When I’m feeling hungry, I like to find those old hole-in-the-wall restaurants that look like they’ve been around for generations. The paint is usually chipping around the window edges and not all the stools are working in the breakfast bar area.
As the waitress approaches to top you off, the coffee pot looks like it has served your father and grandfather. She greets you with phrases like “sweetie” and “honey.” It makes you feel good inside.
I like those places because with all their wear and tear, they show you that with a little grit, you can make it through almost anything.
Today, many of them are closing their doors. The pandemic and its political aftermath were too much, even for the diners and corner cafes of yesteryear that survived world wars and depressions. It makes me a little sad to think that almost all we have left are big name restaurants with shiny menus and shinier tables.
Earlier this week, I stopped by a barbershop I had never previously visited in a small town near the Mexican border. Named Al’s Barbershop, I was attracted to it because it was in an older looking building that in its heyday seemed to be home to several businesses.
As I walked in, I was greeted by an older man with a big and friendly voice. He was almost done cutting up a town regular. I asked him if he accepted credit cards and he said that he didn’t but not too worry about it. He told me that he won’t go chasing me around town if I don’t make it back with the $12. I knew I was in the right place as soon as he said that.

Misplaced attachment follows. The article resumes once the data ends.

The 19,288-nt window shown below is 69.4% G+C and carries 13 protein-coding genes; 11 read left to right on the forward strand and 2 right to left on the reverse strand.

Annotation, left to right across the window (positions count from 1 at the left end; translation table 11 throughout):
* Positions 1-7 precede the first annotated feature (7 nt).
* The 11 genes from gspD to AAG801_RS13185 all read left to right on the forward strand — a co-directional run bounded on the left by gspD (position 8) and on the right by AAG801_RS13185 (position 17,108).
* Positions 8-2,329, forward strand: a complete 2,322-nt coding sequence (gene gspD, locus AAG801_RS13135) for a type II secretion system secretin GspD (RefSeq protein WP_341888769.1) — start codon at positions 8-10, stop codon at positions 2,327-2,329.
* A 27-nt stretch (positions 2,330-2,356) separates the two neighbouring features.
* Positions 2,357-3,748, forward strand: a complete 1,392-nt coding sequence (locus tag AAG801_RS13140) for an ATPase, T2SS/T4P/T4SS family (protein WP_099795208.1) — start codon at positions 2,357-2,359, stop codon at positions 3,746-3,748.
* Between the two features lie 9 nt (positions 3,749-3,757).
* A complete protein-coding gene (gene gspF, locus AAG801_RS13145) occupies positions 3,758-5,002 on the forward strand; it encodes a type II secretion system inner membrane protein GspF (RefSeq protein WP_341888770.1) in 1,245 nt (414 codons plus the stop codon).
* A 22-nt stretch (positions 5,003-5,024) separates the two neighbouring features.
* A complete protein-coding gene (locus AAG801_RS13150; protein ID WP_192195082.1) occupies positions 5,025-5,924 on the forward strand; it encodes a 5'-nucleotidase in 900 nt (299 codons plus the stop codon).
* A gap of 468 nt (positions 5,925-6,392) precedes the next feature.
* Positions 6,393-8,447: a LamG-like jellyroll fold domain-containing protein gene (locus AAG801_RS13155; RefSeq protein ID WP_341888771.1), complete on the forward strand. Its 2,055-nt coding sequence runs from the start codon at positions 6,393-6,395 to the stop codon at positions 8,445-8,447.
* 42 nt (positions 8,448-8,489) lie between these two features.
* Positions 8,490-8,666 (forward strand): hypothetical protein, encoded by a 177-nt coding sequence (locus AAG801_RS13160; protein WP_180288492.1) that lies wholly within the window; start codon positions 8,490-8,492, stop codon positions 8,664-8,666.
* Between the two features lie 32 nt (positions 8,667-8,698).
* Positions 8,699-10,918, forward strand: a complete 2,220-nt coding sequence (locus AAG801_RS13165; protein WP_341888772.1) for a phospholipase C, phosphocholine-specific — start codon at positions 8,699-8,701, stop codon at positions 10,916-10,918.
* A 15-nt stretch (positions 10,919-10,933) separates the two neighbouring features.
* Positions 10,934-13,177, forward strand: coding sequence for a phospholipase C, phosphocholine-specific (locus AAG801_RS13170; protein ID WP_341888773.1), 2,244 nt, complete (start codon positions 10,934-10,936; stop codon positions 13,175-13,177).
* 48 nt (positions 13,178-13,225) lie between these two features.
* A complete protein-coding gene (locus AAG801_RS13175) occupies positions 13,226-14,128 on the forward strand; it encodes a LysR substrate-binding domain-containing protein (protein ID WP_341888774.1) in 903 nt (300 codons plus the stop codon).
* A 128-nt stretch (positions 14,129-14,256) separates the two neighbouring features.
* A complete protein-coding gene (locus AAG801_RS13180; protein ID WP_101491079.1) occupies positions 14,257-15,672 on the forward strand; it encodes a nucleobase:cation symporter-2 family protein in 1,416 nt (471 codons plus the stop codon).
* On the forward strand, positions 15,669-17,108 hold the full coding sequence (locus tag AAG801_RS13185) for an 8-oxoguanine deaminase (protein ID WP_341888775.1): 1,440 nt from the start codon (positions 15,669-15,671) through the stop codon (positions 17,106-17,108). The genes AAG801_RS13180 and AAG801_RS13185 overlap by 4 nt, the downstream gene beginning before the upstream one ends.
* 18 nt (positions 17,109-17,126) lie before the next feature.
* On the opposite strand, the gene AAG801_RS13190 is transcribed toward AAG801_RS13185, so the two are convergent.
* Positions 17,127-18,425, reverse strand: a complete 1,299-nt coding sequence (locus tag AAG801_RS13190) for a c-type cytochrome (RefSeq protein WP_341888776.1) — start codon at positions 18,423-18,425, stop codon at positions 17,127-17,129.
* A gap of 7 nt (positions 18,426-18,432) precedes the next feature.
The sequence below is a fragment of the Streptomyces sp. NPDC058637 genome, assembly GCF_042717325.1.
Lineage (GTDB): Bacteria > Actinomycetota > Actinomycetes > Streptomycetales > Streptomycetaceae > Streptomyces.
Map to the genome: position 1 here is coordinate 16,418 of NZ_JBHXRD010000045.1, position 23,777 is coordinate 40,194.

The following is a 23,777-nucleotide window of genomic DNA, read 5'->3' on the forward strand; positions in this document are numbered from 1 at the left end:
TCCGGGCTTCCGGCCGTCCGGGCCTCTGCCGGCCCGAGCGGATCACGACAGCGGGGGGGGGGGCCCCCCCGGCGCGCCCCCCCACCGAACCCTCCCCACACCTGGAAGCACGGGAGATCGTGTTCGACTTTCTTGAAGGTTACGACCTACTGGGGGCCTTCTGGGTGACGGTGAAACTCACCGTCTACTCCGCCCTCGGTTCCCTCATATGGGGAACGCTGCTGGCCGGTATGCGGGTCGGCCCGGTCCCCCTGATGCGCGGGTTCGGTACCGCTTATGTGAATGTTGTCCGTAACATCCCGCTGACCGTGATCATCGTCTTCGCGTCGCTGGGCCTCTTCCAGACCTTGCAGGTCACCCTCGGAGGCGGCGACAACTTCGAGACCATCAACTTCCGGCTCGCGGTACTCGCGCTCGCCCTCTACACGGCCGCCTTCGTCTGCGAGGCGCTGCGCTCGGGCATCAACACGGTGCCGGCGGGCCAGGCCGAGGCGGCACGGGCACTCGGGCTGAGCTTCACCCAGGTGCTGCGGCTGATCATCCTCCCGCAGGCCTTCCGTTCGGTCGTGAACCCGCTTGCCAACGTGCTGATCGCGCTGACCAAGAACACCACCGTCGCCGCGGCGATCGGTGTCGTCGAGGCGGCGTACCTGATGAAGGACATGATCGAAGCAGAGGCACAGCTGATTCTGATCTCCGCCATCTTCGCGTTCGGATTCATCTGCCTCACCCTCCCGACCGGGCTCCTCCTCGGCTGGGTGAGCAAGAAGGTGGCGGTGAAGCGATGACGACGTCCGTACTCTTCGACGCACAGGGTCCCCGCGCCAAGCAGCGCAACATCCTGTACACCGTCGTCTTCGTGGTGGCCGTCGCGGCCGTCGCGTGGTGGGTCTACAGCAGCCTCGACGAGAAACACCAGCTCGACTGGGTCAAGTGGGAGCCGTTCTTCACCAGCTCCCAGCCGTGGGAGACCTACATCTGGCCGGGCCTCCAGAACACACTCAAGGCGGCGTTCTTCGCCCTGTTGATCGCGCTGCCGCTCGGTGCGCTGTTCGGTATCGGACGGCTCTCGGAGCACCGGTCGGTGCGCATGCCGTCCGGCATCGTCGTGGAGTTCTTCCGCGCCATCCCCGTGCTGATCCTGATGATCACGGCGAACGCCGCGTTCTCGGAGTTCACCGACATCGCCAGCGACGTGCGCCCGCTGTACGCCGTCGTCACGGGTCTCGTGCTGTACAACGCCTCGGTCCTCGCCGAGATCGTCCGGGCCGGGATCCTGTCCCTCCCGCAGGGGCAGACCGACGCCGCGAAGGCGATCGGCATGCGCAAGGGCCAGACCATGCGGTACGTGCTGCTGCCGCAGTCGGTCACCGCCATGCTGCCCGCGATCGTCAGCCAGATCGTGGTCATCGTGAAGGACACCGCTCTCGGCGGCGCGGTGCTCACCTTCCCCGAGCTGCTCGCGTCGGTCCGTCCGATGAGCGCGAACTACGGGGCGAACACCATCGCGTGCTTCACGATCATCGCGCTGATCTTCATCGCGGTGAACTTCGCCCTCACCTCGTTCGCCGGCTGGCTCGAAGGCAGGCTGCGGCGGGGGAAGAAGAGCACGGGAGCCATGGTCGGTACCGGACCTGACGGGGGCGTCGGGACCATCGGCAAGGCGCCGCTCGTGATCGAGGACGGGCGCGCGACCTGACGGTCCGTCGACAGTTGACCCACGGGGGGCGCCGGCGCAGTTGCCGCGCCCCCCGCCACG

I asked him if he was Al himself, and he said no before going on to tell me the history of the building, one of the oldest in town. He shared a lot of history as he made his way through the cut. I learned about the military base adjacent to the town, the different canyons just outside of town, and a little about a couple of famous musicians who have museums named after them in another small town just down the highway.
He went on and on, and I didn’t say much myself. He never asked me again about the cash, but I did return with his $12 after a visit to the bank down the street.
Cafes, barbershops, bookstores, and other small businesses that have stood the test of time are what make our communities special and dear to us. They served our parents and now they serve us. They make money, and sometimes they don’t, but they stay open because they care about the people — they care about us.
So, every time I’m traveling to a small town, or a big city, I look for one of these places. I look for the struggling blinking neon sign that is often accidentally left on after closing time. I look for the barber chair that has a strip of duct tape on it because it’s still too good to throw away.
I look for the smiling faces and I listen for the “come on ins” from people who are working day and night, not be rich or famous, but to make me feel like someone that is.
I like those places, and as they have done many times before, I hope most of them make it passed this tough time. I would like my kids to experience them one day.